In the days of those kings [the feet and toes], the God of heaven will set up a kingdom that will never be destroyed … It [the stone cut without hands] will crush all those kingdoms [head, chest, arms, thighs and legs] and bring them to an end, but it will itself endure forever.
This is none other than the kingdom of Christ inaugurated, through his death, burial, resurrection, and ascension to the right hand of the Father, in the days of the Roman emperors. This is God’s decisive act in history: the divide between the old order of sin and death in Adam, and the new order of righteousness and life in Christ and his kingdom.
The new kingdom order
And this new kingdom order is “righteousness, peace, and joy, in the Holy Spirit” (Rom 14:17). It is “in the Holy Spirit”. Poured out at Christ’s coronation on the day of Pentecost, and in every subsequent revival and refreshing, the person and ministry of the Holy Spirit is the agency by which this kingdom advances. It is not the power of guns and rockets, but the power of God; nor is it the wisdom of men, but the foolishness of the cross; nor the power of the messianic state, for it is “by my Spirit, says the Lord”. Every human pretension to the throne – whether political, ecclesiastical, or military – will run headlong into the awesome majesty of the creator-God, who alone stands supreme over the nations. He is the source of all authority and power: every other authority is delegated, and must be exercised under God (Rom 13:1-2). If not, there will be a reckoning both in history and in eternity (Ps 2; Mtt 25:31-46).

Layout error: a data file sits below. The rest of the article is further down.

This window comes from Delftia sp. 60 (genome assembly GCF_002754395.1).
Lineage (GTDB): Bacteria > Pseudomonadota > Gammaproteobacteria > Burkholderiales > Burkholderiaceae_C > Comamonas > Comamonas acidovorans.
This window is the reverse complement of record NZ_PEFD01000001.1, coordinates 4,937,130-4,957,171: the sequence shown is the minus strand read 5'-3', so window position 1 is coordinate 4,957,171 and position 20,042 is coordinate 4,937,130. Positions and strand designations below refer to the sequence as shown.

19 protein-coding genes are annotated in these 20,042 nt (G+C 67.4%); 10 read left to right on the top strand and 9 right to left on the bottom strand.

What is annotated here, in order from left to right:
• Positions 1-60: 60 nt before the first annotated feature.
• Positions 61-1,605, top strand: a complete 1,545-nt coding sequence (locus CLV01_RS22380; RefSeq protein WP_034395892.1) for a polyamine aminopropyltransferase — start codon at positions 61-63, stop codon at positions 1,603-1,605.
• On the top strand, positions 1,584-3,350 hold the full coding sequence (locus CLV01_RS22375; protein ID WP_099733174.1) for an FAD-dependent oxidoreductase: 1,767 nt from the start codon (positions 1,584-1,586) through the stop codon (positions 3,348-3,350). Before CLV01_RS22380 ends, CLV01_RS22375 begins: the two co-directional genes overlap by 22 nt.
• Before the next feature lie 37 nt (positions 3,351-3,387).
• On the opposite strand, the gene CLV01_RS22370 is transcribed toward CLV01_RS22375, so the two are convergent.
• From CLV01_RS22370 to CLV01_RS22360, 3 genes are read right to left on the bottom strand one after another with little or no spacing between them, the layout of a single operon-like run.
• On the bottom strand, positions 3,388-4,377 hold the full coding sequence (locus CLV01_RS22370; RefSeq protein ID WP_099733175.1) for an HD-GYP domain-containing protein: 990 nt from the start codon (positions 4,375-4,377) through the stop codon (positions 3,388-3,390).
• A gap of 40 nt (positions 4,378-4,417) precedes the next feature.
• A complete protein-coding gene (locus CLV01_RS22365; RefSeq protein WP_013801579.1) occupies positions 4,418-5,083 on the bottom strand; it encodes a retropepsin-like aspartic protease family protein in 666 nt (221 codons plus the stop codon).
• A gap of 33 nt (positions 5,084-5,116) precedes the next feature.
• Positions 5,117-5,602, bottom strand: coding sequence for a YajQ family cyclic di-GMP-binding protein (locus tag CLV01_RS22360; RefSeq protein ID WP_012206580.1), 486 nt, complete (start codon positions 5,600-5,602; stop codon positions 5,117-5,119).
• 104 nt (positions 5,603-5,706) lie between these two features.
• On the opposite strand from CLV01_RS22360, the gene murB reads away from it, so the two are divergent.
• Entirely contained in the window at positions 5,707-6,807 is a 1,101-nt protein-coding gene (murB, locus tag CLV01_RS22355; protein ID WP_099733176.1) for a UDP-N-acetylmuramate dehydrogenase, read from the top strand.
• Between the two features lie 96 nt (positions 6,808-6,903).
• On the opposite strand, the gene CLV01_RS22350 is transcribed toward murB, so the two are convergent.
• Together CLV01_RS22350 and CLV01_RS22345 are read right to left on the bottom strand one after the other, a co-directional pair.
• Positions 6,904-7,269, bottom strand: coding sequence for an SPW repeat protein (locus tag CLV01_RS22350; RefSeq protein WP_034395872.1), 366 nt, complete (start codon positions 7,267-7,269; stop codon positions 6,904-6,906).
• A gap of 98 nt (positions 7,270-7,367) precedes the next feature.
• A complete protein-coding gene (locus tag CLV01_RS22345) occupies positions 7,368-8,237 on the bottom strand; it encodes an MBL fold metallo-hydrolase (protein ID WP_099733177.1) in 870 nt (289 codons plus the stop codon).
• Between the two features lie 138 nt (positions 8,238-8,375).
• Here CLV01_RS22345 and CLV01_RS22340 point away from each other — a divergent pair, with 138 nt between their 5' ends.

This new kingdom order is pre-eminently a people movement—a new humanity; in fact, a race of king-priests mandated by God to populate the earth and disciple the nations (Gen 1:28; Mtt 28:18-20; 1 Pet 2:9; Rev 5:10). Christ, as the first born of the new order, has blazed the trail in his humanity, perfected through suffering (Heb 2:10; 5:8-9). His life of obedience to the Father is now the life that he lives through us in full resurrection power (Gal 2:20).
And therefore, in church and state, the one to whom the Father will look is the one who is “humble and contrite in spirit, and trembles at his word” (Isa 66:2).
And so, in this fullness of times God is giving us a revelation of who he is—the sovereign ruler of the nations:
All the ends of the earth will remember and turn to the Lord, and all the families of the nations will bow down before him, for dominion belongs to the Lord and he rules over the nations.
Psalm 22:27-28 NIV
Print-friendly pdf: God of Nations